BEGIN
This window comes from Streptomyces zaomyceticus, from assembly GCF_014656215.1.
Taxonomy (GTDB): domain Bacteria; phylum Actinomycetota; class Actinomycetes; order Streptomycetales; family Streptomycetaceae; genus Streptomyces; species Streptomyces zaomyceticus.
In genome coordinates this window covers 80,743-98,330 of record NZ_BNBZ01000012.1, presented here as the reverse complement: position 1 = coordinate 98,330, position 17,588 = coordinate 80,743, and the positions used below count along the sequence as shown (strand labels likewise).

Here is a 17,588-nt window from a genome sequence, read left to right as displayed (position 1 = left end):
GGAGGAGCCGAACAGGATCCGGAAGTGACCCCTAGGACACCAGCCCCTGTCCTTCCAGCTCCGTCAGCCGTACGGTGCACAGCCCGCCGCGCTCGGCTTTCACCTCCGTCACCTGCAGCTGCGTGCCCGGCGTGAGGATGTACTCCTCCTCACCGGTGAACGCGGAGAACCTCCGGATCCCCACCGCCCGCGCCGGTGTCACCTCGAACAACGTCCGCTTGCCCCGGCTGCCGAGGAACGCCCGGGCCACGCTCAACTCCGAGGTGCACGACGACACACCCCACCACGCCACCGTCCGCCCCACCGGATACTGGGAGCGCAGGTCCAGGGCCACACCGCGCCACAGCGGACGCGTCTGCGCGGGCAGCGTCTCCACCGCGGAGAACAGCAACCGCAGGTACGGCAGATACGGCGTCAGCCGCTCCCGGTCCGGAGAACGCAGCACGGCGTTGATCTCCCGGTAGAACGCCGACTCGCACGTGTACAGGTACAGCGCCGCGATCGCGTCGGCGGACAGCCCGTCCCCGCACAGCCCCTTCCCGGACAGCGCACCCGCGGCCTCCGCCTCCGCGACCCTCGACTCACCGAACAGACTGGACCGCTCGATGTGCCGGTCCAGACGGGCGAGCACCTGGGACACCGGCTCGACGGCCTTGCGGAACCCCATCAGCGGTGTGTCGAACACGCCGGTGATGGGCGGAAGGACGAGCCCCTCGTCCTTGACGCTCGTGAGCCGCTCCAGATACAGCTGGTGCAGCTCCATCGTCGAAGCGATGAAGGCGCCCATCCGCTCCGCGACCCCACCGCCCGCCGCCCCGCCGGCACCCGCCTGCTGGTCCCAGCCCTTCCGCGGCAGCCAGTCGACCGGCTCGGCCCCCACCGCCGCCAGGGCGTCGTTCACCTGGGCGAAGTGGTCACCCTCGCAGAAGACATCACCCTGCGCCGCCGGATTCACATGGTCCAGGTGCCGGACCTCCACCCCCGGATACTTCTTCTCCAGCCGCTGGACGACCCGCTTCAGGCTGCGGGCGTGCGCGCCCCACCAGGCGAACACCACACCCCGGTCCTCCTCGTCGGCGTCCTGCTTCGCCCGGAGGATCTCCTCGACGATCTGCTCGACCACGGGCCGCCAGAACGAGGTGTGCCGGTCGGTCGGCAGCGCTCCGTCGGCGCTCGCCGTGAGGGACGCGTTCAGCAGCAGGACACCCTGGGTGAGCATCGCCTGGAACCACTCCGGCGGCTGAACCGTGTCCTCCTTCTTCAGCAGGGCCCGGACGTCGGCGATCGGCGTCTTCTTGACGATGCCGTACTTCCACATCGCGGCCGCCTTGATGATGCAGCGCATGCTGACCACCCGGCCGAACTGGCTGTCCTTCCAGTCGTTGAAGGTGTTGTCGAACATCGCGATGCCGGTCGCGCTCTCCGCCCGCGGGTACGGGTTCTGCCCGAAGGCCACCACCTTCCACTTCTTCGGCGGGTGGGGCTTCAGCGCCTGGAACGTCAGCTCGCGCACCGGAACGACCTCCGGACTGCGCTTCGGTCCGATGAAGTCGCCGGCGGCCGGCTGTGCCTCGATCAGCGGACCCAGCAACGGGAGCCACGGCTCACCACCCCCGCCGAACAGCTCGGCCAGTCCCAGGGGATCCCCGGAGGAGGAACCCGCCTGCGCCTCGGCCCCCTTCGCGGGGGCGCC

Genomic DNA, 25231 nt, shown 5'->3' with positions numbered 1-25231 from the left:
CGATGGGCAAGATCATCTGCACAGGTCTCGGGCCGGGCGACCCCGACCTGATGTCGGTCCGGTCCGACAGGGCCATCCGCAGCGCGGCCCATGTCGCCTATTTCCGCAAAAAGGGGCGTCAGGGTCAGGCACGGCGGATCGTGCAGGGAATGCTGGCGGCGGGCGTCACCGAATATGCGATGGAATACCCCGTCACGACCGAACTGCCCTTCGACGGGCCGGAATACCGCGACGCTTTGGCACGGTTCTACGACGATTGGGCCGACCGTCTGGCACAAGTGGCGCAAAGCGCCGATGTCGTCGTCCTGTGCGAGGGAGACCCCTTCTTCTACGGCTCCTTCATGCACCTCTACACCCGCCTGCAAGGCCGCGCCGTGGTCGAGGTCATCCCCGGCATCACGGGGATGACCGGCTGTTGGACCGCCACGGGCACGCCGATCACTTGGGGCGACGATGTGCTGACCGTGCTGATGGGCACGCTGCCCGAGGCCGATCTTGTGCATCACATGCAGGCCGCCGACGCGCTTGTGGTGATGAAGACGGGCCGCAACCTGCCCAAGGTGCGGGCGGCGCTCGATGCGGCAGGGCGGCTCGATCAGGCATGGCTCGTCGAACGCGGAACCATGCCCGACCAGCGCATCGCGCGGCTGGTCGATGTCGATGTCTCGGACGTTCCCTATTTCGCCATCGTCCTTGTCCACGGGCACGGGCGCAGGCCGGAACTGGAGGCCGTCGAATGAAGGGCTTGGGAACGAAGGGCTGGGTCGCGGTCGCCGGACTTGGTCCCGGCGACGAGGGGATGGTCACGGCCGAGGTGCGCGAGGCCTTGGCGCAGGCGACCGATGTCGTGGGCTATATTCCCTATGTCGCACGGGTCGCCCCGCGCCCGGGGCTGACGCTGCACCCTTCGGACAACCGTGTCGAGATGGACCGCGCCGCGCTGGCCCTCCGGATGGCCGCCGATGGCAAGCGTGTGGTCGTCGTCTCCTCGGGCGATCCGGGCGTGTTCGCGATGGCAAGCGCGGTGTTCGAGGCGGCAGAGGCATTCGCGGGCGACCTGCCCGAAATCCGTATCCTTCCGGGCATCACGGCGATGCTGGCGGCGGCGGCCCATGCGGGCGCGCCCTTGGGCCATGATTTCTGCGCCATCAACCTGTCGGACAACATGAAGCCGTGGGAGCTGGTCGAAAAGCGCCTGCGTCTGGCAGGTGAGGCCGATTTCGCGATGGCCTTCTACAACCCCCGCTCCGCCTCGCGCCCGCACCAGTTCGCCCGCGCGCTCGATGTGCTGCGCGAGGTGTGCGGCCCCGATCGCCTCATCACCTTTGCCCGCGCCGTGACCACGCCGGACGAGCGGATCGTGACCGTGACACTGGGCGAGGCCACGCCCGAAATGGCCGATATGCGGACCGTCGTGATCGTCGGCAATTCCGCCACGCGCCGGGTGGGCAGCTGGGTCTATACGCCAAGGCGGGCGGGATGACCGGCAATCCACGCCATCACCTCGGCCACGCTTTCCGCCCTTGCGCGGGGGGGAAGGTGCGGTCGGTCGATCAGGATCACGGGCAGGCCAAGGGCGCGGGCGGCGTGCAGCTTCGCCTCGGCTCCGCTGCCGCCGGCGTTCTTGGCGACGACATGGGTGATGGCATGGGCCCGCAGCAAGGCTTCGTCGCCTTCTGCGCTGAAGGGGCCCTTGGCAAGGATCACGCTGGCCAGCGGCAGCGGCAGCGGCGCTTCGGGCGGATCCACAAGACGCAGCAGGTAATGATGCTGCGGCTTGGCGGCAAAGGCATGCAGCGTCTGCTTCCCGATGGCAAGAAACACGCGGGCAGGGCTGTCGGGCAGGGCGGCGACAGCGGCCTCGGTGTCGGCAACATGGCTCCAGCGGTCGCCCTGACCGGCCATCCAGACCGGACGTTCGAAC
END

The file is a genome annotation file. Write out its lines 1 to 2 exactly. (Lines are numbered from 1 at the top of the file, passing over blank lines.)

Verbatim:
This window comes from Streptomyces zaomyceticus, from assembly GCF_014656215.1.
Taxonomy (GTDB): domain Bacteria; phylum Actinomycetota; class Actinomycetes; order Streptomycetales; family Streptomycetaceae; genus Streptomyces; species Streptomyces zaomyceticus.